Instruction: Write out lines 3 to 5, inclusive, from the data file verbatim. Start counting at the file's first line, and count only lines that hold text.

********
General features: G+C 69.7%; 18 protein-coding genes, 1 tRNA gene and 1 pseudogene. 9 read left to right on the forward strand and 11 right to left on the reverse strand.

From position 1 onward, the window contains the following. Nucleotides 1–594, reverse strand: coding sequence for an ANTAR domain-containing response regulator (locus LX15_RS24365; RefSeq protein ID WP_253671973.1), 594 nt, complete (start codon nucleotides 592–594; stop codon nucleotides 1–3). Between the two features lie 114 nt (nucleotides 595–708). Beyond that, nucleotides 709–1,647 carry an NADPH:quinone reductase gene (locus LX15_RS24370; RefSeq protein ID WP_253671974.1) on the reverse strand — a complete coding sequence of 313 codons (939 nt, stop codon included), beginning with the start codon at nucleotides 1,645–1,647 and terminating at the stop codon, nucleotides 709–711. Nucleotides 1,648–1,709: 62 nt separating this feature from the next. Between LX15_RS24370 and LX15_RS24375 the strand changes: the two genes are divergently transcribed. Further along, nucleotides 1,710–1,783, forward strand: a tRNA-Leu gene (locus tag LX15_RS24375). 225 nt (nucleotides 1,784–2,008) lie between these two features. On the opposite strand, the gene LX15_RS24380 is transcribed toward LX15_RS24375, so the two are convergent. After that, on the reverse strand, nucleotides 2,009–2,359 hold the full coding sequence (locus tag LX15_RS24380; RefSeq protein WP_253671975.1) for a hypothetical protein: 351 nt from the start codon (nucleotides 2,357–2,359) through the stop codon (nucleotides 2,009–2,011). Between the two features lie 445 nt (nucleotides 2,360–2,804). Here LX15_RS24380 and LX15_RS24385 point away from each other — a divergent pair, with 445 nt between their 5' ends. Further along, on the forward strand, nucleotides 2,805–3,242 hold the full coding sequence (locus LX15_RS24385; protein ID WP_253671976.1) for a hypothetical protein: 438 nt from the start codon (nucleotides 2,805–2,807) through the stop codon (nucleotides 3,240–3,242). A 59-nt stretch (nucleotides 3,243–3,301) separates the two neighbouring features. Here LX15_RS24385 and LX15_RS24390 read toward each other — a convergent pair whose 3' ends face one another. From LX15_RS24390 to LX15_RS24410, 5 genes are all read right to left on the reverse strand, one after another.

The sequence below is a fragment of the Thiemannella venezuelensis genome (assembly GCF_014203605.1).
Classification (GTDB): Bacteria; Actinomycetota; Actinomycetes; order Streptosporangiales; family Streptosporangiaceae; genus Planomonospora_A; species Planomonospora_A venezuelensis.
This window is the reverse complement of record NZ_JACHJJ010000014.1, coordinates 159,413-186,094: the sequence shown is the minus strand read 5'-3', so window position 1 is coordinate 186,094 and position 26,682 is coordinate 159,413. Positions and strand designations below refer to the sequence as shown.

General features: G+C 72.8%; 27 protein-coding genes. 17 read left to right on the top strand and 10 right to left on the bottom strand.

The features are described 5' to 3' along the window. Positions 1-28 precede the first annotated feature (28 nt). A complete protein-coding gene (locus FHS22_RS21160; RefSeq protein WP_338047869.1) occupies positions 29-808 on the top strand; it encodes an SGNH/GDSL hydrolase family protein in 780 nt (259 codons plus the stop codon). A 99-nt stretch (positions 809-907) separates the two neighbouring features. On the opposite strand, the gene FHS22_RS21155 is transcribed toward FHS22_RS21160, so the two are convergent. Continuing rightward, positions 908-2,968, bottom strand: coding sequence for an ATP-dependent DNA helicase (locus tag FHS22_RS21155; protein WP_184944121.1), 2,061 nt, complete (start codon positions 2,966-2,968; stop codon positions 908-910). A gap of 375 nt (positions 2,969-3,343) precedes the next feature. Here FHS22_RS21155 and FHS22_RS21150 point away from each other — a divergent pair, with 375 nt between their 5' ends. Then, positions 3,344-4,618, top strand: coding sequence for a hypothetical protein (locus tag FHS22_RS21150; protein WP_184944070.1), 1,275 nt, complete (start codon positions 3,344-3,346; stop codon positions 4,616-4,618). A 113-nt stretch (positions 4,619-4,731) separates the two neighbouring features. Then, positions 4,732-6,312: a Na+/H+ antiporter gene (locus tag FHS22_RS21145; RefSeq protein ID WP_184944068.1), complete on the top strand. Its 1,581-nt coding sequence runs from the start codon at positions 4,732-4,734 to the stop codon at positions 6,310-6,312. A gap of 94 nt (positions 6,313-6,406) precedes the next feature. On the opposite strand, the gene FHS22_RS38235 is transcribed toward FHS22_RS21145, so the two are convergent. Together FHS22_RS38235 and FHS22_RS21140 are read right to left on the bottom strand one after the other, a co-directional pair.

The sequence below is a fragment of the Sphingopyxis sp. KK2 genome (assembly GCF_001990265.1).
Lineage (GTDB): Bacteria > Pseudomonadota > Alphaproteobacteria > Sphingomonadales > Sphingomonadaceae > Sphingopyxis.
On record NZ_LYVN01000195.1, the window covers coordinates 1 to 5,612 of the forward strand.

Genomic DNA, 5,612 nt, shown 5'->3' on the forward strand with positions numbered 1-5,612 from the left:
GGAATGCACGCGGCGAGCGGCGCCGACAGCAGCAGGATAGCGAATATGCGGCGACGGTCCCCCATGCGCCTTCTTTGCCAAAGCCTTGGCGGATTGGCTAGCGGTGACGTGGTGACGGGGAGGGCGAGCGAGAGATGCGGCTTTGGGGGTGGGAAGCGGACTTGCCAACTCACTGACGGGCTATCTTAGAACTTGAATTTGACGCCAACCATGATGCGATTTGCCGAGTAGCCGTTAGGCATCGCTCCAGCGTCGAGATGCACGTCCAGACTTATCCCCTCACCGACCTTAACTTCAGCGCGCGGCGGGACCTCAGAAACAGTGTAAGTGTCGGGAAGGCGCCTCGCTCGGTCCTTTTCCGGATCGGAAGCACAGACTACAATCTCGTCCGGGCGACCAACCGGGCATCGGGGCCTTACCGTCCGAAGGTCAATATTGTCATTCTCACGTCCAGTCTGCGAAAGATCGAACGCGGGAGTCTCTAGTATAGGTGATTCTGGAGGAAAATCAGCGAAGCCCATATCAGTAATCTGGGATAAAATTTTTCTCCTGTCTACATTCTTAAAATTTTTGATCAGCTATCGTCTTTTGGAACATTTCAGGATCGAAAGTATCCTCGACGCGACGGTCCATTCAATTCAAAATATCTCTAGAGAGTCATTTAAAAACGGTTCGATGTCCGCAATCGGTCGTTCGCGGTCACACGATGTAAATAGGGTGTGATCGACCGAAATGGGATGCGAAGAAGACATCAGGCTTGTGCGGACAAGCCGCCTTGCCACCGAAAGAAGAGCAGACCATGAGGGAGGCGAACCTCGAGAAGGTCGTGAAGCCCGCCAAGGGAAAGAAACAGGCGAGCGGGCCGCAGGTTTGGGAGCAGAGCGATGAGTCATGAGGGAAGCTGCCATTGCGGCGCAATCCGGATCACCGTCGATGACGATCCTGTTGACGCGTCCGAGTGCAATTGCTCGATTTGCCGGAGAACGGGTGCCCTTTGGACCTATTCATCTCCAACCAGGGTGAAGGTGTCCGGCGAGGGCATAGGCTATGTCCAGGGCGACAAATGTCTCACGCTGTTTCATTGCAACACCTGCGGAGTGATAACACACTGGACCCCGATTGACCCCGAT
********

The sequence below is a fragment of the Thiemannella venezuelensis genome (assembly GCF_014203605.1).
Classification (GTDB): Bacteria; Actinomycetota; Actinomycetes; order Streptosporangiales; family Streptosporangiaceae; genus Planomonospora_A; species Planomonospora_A venezuelensis.
This window is the reverse complement of record NZ_JACHJJ010000014.1, coordinates 159,413-186,094: the sequence shown is the minus strand read 5'-3', so window position 1 is coordinate 186,094 and position 26,682 is coordinate 159,413. Positions and strand designations below refer to the sequence as shown.